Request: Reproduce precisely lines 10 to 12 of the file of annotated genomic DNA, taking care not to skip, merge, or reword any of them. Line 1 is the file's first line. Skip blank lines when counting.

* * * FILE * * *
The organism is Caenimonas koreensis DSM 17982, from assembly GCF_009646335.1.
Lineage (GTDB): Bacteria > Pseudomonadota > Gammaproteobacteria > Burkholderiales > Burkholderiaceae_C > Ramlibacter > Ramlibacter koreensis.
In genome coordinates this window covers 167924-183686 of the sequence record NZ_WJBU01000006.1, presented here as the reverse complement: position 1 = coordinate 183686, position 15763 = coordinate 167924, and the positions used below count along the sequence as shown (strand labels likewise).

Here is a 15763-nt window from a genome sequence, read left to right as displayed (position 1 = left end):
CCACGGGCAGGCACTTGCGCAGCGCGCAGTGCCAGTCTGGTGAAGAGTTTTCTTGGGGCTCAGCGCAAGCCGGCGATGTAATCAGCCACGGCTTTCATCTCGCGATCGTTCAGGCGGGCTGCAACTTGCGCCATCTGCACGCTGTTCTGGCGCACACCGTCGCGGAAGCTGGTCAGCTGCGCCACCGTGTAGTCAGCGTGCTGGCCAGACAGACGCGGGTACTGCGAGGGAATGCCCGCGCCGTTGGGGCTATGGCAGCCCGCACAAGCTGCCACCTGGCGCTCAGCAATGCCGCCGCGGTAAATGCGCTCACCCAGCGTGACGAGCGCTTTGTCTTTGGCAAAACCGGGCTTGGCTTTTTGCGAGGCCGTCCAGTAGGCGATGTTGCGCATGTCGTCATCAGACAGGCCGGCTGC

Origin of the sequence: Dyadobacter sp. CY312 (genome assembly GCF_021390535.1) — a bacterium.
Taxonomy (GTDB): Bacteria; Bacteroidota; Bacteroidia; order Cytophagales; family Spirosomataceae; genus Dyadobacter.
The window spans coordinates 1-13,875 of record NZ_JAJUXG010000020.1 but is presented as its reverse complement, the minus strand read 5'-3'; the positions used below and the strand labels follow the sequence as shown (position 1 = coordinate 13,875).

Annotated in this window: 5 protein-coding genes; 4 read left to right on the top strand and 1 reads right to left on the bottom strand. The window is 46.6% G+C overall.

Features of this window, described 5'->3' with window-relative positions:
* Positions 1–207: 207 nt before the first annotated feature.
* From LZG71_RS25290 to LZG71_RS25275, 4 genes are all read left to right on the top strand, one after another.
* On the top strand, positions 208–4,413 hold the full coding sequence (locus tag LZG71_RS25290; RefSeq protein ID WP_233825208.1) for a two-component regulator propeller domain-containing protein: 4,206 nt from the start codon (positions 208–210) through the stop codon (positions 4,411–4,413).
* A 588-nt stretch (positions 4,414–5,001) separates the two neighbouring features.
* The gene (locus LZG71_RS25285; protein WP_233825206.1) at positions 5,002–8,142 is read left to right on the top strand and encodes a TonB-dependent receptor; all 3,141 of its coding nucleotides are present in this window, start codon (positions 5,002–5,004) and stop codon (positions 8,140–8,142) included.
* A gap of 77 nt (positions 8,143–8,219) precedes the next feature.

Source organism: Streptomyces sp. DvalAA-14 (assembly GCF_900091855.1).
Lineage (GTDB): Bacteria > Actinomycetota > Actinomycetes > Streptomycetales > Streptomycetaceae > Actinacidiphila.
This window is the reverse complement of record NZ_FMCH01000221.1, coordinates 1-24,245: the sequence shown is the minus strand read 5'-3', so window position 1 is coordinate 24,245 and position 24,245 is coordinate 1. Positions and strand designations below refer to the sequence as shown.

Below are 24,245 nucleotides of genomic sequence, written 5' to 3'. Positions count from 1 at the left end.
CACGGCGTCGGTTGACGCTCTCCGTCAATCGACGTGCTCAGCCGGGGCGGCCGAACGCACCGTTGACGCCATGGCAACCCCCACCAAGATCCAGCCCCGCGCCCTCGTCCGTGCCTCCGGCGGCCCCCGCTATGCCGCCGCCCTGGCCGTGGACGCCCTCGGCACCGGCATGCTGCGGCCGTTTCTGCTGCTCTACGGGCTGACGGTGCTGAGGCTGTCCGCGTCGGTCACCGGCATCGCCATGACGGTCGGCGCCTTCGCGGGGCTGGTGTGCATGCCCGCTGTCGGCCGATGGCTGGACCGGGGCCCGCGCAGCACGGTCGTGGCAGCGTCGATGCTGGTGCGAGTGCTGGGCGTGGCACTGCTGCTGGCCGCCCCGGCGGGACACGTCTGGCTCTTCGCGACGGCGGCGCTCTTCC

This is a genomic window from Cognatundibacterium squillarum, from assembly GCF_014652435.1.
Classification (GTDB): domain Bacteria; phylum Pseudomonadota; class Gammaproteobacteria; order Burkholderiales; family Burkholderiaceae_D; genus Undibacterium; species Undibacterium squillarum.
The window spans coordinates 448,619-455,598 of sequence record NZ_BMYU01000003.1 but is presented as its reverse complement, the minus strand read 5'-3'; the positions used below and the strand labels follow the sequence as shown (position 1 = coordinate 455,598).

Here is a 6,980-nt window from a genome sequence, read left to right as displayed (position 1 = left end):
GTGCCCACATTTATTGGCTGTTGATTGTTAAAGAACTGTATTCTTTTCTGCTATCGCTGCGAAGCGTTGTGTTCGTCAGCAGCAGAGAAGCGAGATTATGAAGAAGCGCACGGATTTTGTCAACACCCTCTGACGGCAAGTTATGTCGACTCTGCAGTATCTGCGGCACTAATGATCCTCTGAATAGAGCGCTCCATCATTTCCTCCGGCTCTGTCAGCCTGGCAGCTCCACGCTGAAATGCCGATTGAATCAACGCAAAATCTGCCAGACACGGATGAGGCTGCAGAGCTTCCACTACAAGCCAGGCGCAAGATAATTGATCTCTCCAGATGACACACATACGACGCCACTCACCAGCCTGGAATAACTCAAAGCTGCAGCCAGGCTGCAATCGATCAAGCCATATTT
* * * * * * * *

Features of this window, described 5'->3' with window-relative positions:
* Positions 1–207: 207 nt before the first annotated feature.
* From LZG71_RS25290 to LZG71_RS25275, 4 genes are all read left to right on the top strand, one after another.